20 Best Movie Monsters and Aliens

Monday, September 14, 2009 at 11:59 pm
By Shane Rivers

With Monsters vs. Aliens doing big business at the box office, I figured it was time to pay tribute to some of the greatest monstrosities to ever grace the big screen. Therefore, I proudly present the 20 best movie monsters and aliens.

Some were chosen for their status as pop culture icons, while others were picked for their sheer coolness or ability to be remembered decades later. Slashers such as Jason and Freddy were not included, as that’s another list for another time.

There should be a little something here for everyone, so enjoy. If you’ve really got a problem with a selection or exclusion, be sure and drop me an email. There’s nothing I love more than people berating me with misspelled words and poor grammar.

Instantly watch unlimited TV episodes & movies over the Internet right on your TV, computer and various mobile devices. Watch instantly on your TV via your Wii™ console, PS3™ system, Xbox 360, network connected Blu-ray players, HDTVs and more. Watch as much as you want, as often as you want for only $7.99 a month. Start your free trial today!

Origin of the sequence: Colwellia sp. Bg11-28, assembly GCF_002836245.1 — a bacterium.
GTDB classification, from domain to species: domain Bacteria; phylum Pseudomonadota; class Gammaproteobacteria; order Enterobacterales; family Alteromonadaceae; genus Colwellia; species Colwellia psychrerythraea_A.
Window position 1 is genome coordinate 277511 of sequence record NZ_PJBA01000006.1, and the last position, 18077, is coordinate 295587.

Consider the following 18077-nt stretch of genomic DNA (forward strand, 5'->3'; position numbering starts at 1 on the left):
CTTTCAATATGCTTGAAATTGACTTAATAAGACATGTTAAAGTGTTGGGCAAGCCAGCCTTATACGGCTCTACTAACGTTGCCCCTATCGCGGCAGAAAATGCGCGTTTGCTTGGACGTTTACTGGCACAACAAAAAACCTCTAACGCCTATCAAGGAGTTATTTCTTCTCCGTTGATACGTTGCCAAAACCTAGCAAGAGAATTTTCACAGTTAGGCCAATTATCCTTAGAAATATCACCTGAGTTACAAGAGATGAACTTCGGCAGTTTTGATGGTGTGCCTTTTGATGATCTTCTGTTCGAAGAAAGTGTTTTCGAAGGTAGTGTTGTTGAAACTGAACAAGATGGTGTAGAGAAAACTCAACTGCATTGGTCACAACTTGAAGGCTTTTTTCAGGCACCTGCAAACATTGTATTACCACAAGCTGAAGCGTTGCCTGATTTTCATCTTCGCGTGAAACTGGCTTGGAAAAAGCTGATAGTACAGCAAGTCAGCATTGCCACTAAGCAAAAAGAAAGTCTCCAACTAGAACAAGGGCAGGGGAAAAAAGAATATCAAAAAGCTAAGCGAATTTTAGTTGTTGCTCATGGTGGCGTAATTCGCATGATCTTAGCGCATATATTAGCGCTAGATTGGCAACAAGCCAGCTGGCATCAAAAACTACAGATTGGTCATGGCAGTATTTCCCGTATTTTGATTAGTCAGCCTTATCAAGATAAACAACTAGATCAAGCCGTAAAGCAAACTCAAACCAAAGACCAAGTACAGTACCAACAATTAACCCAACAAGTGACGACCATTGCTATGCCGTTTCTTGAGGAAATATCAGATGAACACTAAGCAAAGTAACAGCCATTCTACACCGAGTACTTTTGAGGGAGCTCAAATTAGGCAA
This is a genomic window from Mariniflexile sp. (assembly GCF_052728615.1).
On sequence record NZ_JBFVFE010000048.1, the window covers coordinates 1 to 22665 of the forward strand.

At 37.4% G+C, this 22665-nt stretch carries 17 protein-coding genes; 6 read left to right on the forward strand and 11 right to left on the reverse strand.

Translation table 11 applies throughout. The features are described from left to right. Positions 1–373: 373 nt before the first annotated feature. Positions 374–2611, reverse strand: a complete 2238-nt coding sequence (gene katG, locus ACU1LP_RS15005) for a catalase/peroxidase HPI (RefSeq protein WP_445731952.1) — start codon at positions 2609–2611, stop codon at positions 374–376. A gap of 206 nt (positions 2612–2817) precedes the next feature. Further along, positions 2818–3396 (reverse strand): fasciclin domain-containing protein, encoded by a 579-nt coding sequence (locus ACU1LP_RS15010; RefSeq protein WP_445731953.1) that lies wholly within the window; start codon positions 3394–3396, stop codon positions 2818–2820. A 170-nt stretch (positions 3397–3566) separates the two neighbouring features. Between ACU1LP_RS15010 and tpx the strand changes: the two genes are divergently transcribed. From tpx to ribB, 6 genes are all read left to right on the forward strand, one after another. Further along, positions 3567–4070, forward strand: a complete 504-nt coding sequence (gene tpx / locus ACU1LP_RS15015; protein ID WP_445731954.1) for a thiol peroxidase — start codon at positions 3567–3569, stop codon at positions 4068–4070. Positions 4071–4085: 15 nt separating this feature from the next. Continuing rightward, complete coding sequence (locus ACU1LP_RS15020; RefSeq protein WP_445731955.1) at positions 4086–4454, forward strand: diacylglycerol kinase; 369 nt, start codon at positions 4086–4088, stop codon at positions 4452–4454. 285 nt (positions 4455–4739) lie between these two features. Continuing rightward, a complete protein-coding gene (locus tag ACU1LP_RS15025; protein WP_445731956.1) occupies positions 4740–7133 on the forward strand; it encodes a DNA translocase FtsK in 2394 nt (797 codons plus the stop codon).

Winged MonkeysWinged Monkeys (1939’s The Wizard of Oz) – We all know monkeys are crazy as f*ck, so what could be worse than a monkey with wings? Not only do they serve witches and try to drown cute dogs, but that creepy blue-tinted skin makes them all the more terrifying. For over 70 years, these hairy demons with opposable thumbs have been haunting the dreams of any child (or adult) who happens to see The Wizard of Oz for the first time.